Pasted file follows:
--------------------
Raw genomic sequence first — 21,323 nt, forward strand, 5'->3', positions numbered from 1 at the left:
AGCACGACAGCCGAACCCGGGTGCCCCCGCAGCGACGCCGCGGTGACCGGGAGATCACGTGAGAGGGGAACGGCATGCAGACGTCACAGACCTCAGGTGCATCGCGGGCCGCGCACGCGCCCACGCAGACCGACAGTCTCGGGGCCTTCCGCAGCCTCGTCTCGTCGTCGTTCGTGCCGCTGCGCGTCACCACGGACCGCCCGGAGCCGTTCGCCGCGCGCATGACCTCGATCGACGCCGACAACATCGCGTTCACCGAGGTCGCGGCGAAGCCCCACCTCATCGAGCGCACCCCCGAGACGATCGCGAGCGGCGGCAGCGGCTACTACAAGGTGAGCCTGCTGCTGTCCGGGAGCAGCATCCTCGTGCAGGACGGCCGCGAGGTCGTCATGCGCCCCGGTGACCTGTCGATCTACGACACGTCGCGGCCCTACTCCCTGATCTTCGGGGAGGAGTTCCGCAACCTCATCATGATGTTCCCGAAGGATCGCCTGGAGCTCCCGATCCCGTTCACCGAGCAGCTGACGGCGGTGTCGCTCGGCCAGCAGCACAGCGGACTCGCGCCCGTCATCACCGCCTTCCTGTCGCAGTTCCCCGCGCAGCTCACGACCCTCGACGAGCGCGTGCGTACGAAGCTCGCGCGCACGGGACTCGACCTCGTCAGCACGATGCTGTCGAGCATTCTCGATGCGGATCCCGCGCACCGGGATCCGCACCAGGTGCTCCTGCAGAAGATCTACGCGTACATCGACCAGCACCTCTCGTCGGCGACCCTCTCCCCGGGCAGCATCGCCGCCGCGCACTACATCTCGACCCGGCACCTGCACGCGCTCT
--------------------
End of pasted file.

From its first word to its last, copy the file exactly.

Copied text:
Raw genomic sequence first — 21,323 nt, forward strand, 5'->3', positions numbered from 1 at the left:
AGCACGACAGCCGAACCCGGGTGCCCCCGCAGCGACGCCGCGGTGACCGGGAGATCACGTGAGAGGGGAACGGCATGCAGACGTCACAGACCTCAGGTGCATCGCGGGCCGCGCACGCGCCCACGCAGACCGACAGTCTCGGGGCCTTCCGCAGCCTCGTCTCGTCGTCGTTCGTGCCGCTGCGCGTCACCACGGACCGCCCGGAGCCGTTCGCCGCGCGCATGACCTCGATCGACGCCGACAACATCGCGTTCACCGAGGTCGCGGCGAAGCCCCACCTCATCGAGCGCACCCCCGAGACGATCGCGAGCGGCGGCAGCGGCTACTACAAGGTGAGCCTGCTGCTGTCCGGGAGCAGCATCCTCGTGCAGGACGGCCGCGAGGTCGTCATGCGCCCCGGTGACCTGTCGATCTACGACACGTCGCGGCCCTACTCCCTGATCTTCGGGGAGGAGTTCCGCAACCTCATCATGATGTTCCCGAAGGATCGCCTGGAGCTCCCGATCCCGTTCACCGAGCAGCTGACGGCGGTGTCGCTCGGCCAGCAGCACAGCGGACTCGCGCCCGTCATCACCGCCTTCCTGTCGCAGTTCCCCGCGCAGCTCACGACCCTCGACGAGCGCGTGCGTACGAAGCTCGCGCGCACGGGACTCGACCTCGTCAGCACGATGCTGTCGAGCATTCTCGATGCGGATCCCGCGCACCGGGATCCGCACCAGGTGCTCCTGCAGAAGATCTACGCGTACATCGACCAGCACCTCTCGTCGGCGACCCTCTCCCCGGGCAGCATCGCCGCCGCGCACTACATCTCGACCCGGCACCTGCACGCGCTCT